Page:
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Why West Nile virus kills so many crows

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West Nile virus infects many animals, including humans. The strain currently circulating in North America is particularly deadly to crows. A single positively selected mutation appears to be responsible for turning the virus from a relatively mild pathogen into one that is lethal to crows.

Electron micrograph of the West Nile virus. Image courtesy of the Public Health Image Library; image no 2290.

Electron micrograph of the West Nile virus. Image courtesy of the Public Health Image Library; image no 2290.

West Nile Virus was first recorded in North America in 1999, since when it has spread across the continent.

The virus infects a variety of animal species, including humans. In Africa and the Middle East, it is endemic in birds. The North American strain has also been isolated from many bird species. Indeed, it is so deadly to American crows (Corvax brachyrynchos), that crow deaths are used as an early indicator of viral presence in an area.

The North American strain of West Nile Virus is particularly lethal to crows. But other strains, including the Israeli strain from which the North American strain evolved, are not so virulent.

A group of researchers including Eddie Holmes has now investigated why this difference in strain virulence occurs. They determined how different strains' genomes differed. They also experimentally altered viruses to contain specific mutations, and observed how the new viruses affected their hosts.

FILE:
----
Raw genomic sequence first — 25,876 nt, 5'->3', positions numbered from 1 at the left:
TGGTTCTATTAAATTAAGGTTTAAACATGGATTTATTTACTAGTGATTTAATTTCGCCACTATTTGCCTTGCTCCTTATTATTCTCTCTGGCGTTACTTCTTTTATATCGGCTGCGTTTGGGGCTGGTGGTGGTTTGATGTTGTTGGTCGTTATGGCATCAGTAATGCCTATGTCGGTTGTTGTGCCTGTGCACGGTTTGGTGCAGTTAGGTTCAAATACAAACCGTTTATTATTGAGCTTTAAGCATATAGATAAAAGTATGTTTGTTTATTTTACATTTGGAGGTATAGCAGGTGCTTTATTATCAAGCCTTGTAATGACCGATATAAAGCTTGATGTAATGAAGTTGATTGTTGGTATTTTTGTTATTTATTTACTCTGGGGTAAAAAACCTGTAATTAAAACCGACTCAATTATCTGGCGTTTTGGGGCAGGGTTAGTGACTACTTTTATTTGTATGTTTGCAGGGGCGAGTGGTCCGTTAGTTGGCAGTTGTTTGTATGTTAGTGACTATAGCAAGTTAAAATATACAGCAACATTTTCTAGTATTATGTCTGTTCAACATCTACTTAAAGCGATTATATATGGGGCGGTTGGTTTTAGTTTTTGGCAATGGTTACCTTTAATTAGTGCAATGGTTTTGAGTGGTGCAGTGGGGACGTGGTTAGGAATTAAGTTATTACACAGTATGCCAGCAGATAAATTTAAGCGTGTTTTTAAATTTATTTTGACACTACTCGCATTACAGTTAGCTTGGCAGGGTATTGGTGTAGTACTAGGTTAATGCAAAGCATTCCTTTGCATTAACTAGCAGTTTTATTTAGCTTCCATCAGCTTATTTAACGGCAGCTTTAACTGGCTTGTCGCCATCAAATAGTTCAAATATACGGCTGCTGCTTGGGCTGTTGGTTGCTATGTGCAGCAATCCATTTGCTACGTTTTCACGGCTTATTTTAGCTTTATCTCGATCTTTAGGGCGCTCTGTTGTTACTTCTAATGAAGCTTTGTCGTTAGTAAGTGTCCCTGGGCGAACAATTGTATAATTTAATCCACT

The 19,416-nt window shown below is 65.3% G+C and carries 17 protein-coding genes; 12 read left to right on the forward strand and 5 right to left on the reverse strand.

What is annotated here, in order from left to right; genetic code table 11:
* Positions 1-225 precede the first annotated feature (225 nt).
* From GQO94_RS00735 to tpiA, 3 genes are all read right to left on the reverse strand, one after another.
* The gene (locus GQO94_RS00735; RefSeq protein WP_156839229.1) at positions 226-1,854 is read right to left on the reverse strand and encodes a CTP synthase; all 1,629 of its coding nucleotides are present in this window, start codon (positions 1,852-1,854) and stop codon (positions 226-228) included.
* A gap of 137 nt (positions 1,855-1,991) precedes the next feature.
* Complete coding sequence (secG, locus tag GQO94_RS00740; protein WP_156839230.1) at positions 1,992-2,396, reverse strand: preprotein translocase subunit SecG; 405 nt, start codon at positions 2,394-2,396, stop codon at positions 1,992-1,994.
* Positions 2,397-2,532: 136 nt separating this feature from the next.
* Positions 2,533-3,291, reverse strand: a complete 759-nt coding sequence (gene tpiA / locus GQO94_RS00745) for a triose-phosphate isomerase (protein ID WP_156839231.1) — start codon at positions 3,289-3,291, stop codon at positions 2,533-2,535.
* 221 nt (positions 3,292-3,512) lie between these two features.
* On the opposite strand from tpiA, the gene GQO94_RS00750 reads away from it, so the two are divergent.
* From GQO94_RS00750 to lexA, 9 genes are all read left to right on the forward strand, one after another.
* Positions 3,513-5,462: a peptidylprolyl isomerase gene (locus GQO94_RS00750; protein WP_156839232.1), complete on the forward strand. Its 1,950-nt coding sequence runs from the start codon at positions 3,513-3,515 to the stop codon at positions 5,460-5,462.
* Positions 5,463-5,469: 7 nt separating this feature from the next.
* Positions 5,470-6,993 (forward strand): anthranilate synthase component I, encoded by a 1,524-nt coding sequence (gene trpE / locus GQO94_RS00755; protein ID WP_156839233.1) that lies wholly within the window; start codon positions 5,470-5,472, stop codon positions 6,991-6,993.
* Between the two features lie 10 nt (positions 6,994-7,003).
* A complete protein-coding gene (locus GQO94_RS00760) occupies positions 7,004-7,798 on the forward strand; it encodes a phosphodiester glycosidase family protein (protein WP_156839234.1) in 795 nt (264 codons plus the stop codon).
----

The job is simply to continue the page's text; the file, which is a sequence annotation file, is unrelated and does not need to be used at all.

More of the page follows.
The phylogenetic analysis of viral genomes suggested that West Nile Virus has undergone positive selection at a particular amino acid residue: a genetic change in a particular locus causing a threonine to proline substitution in a protein.

Remarkably, reverse-genetically engineered viruses containing the same mutation were far more lethal to crows than were control viruses without the mutation. Findings also suggested that the proline-containing virus transmitted between hosts much more effectively, perhaps because it was better at infecting the mosquitos that carry the virus from one host to another. Such an increase in transmission efficiency might explain why the mutation has spread so rapidly in North America.

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